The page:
Go get em Bruce.

  7. Trevor
    March 2, 2010 at 12:21 pm

    Pappas is on the right track, but I’m not sure Peppers is the answer. I think we should look at the uncapped year as a way for us to jettison (if not the players themselves) these oversized contracts & bonuses that we have been so fond of handing out like Halloween candy. Sit down with these players who have ridiculously big and/or back-loaded contracts & say, “Look, we’re gonna re-work your deal so you’re gonna get, say 50-75% of your full contract this coming season in both salary & bonuses.” This would allow us to do two things: Keep a player we might have had to let go for cap reasons later down the line, and free up TONS of money to reward worthy veterans and/or sign free agents to help fill needs.

    This would be a hit to Snyder’s wallet up front to be sure, but why not view the uncapped year as the perfect opportunity to clear out those gargantuan contracts we’ve been sweeping under the rug for years?

  8. LAW
    March 3, 2010 at 10:10 am

    Correct me if i’m wrong but shouldn’t the front office take into consideration that if an agreement is reached before the 2011 season there might be a cap once again (probably much higher than the current cap)? Which to me means outrageous spending in this uncapped year could still have huge side affects in the coming years plans to get free agents/ draft picks if we once again find ourselves at the top of our cap.

  9. DC Landing Strip
    March 3, 2010 at 6:43 pm

    There are holes to fill, and we have several years to fill them. If you think a Super Bowl roster can be built this offseason, I’ve got a flying unicorn I’d like to sell you.

    The best way to build a Super Bowl team is by drafting well and building around that core with free agents LATER. It takes time and patience, something I thought we all finally were on board with? When did that ship sail?

    Patience friends. Patience.

  10. Jeff
    March 3, 2010 at 8:44 pm

    We will win free agency again this year but this year we will do it by cornering the market on good quality backups and a couple key players. Spend whatever it takes to get the best backups you can (if they are better than what you have) Trade as many guys as you can and then draft youth for the 3-4 and Oline (since there isnt a lot out there in FA for oline).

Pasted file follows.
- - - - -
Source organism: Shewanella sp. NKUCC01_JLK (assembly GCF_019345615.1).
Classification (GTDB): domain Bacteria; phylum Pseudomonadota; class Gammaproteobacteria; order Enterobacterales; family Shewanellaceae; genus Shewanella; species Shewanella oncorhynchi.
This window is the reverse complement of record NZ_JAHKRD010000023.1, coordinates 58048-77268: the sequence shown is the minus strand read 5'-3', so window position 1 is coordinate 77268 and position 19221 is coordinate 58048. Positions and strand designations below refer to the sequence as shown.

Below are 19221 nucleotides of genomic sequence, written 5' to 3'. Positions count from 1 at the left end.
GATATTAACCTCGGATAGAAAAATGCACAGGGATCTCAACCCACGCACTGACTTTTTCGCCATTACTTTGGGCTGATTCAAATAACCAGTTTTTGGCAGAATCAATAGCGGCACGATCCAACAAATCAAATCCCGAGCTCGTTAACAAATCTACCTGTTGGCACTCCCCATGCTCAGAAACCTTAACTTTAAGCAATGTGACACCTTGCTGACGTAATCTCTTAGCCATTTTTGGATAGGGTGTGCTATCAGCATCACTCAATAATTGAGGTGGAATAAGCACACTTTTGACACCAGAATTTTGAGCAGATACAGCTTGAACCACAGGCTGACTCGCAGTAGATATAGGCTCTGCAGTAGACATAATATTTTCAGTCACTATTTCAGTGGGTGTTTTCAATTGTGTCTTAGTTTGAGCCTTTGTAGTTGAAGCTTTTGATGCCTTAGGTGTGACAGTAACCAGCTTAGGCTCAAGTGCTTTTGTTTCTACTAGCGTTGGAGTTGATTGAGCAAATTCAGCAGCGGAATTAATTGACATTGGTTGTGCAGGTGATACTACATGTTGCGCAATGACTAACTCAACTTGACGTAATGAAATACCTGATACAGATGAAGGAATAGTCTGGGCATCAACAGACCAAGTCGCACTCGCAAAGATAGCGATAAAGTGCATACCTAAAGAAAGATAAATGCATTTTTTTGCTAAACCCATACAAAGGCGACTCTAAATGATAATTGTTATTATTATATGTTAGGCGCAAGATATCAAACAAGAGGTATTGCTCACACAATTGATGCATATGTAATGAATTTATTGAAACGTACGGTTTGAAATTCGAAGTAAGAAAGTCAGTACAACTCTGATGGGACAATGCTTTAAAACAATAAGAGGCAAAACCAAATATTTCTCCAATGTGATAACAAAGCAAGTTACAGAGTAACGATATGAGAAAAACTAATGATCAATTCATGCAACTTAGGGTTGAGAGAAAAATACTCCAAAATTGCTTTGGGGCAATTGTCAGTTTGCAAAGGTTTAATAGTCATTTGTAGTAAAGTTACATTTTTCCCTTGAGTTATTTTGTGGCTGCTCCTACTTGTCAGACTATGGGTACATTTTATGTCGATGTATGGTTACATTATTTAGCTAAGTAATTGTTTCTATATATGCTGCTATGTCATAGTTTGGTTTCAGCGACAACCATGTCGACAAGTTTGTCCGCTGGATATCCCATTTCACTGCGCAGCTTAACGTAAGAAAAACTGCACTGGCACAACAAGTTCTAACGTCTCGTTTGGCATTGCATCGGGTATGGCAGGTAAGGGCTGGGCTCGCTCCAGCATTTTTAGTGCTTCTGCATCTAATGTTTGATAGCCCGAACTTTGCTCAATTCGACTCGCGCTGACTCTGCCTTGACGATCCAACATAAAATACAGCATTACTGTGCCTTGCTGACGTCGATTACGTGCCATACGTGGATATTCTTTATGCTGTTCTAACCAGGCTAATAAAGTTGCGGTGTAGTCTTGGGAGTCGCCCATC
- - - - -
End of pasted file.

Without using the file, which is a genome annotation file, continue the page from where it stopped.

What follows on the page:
We will be no worse than 8-8 this year. Who wants to bet me?

  11. LAW
    March 4, 2010 at 8:19 am

    Good Point DC Landing Strip. I think the fanbase has been infected by how the last regime did businessm, and have lost touch with how good organizations are run. Besides if we want the new management to continue the same old way of making up a roster (not a team)why did we just have to have Vinny fired?

    I want to see this team built for a long sustained run at championship(s)not a quick flare of success and then back to the bottom.

    Once again “Patience friends. Patience.”

  12. fastwb
    March 6, 2010 at 2:43 pm

    Patience is fine and so much easier now that my sense of enthusiasm for the Skins has been numbed by the last decade. I’m still nurturing that ember of hope for future Redskin glory and I do see the beginnings of a measured, planned approach originating from Redskin Park now. I would like to see more evidence of what that plan might actually be, though. So far, all they have really done is manage the finances for an owner who has never lacked fiscal resources. The moves they have made make good sense in the long run for future cap considerations in whatever form that cap may take. So, Ok, another sign that there is a long term plan. Still, no real sense of what it is though. My primary fears right now are that the new regime will make choices that are eminently sensible and well regarded throughout the league but they don’t work out. I know I’m being paranoid here but consider the last decade. Just when you thought there were no other ways the Redskins could be screwed up, Murphy’s waiting to bite us on the ass. I’m a fan in the truest fanatical sense but that’s the way my mind runs when my thoughts turn to the Skins these last few years. Here’s hoping I’m wrong.

Leave a Reply

HomerMcFanboy background image